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Swaziland's king wants his country to be called eSwatini



A landlocked country in southern Africa, Swaziland, has significant problems. Nearly a third of the country's population lives in extreme poverty, and about as many are with H.I.V. infected, one of the world's highest prevalence rates for the virus. Life expectancy is low, around the 50th A recent drought and an infestation of armyworm, an invasive species, destroyed the crop.

The 1.4 million inhabitants of the kingdom could have been surprised on Thursday when King Mswati III Absolute Monarchs announced the news: The country will henceforth be known as eSwatini, the name of the Kingdom in the national language. (He means "land of the Swazis" in the Swazi or siSwati language.)

The king, who has been governing since 1

986, announced the name change – an adaptation, actually – during a ceremony in the city of Manzini on Thursday, to his 50th birthday to celebrate.

Many post-independence African countries "returned to their ancient, native names," The Associated Press quoted the king. "We will no longer be called Swaziland from today."

According to Reuters, Mswati argued that the name of the kingdom had long caused confusion. "Whenever we go abroad, people call us Switzerland," the king said, according to Reuters.

The king had used the name eSwatini in recent years, including in speeches to the parliament of his country, the General Assembly of the United Nations and the African Union. He said the kingdom returned to its original name before British colonization began in 1906.

When Swaziland gained independence from Great Britain on September 6, 1968, unlike several of its colonial names, it retained other former British colonies in the region.

Nyasaland became Malawi after gaining independence in 1964. Months later, Northern Rhodesia reached the nation as the new Republic of Zambia. In 1966 Bechuanaland was reborn as Botswana and Basutoland changed his name to Lesotho. Rhodesia, after a 14-year period of white minority rule that was not internationally recognized, became the new nation of Zimbabwe in 1980.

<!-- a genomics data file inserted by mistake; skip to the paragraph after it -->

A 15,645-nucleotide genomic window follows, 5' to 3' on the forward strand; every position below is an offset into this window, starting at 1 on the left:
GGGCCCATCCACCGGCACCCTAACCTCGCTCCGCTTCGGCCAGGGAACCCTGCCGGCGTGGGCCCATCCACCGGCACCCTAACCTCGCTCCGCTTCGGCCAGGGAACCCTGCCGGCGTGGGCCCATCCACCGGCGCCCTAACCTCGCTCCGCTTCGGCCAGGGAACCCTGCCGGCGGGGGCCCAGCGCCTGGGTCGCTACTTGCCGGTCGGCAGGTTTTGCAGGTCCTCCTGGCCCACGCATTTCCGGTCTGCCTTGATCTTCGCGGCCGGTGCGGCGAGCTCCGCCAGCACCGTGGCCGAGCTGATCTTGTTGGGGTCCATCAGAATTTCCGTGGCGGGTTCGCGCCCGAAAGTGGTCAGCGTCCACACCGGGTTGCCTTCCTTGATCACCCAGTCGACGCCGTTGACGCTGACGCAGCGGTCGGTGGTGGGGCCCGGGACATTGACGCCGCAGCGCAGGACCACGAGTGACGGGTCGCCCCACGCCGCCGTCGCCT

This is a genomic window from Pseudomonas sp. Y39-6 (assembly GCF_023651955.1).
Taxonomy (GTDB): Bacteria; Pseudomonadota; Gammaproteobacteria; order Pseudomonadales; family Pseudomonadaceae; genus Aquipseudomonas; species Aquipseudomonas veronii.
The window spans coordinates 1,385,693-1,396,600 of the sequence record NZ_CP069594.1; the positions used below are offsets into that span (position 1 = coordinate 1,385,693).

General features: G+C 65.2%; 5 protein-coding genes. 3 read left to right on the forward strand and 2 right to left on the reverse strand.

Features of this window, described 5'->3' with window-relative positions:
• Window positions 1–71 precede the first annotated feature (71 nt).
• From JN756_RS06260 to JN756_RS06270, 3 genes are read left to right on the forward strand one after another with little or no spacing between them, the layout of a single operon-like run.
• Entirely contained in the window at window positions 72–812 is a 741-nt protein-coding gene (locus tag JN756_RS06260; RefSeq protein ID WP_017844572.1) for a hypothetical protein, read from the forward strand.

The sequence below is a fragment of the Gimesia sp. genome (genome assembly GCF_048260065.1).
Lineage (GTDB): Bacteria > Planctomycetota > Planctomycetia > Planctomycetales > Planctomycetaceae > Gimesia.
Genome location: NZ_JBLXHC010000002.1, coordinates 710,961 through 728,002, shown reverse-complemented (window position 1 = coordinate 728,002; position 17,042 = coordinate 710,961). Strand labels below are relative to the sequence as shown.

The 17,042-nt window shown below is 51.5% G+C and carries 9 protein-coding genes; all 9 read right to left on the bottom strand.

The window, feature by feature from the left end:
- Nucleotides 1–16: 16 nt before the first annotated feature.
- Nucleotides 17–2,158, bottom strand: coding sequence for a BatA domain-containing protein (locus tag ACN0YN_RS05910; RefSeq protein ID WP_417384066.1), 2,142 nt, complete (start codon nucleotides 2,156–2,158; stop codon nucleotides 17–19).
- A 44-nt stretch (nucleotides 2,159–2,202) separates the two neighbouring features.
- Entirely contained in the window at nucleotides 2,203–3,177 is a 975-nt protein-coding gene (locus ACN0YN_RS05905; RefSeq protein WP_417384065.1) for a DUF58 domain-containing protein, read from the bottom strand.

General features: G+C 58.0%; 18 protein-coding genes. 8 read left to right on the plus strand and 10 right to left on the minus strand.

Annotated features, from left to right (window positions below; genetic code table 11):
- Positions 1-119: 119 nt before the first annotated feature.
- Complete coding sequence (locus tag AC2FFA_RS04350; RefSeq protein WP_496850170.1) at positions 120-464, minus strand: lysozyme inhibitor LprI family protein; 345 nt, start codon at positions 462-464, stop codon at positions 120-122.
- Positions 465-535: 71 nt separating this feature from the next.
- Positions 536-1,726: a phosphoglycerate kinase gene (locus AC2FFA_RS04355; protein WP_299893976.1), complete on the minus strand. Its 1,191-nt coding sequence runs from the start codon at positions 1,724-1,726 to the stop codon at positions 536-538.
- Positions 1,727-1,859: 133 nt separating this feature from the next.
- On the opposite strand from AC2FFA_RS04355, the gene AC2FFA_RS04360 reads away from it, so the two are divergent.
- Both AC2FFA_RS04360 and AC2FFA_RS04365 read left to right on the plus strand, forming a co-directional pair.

But some former British colonies in Africa – such as Uganda, Kenya and the Gambia – did not change their

Swaziland is a mountainous country slightly smaller than New Jersey and economically dependent on South Africa. For decades, Swazi men have worked in South African coal and gold mines.

Mswati inherited the kingdom from his father Sobhuza II, who ruled for 82 years until his death in 1982. (His mother served as regent, as Mswati was still a teenager and officially remains a common ruler of the kingdom.)

The king has parodied the demand for democratic reform during his three decades of domination. According to a constitution adopted in 2006, Swaziland is officially an absolute monarchy, although the king can no longer govern by decree. The constitution provides for independent justice and human rights, but the status of political parties officially banned in 1973 remains unclear. Parliamentary elections took place in 2008 and 2013 and are expected again in September.

Human rights observers have often criticized the kingdom for its lack of democracy and its suppression of disagreements. The king has also developed a reputation as a playboy, with a taste for luxury cars and overseas travel. A New York Times correspondent who visited in 2012 found that Swazis accepted the monarchical tradition but demanded more political openness.

Whether the name change will remain is another question. In 2016, Czech officials proposed the Czech Republic as the preferred short version of their country's name. The United Nations, the United States government and, in the digital age, Google Maps and Apple in particular, have stuck to it, but the name Czech Republic is widely used in English.


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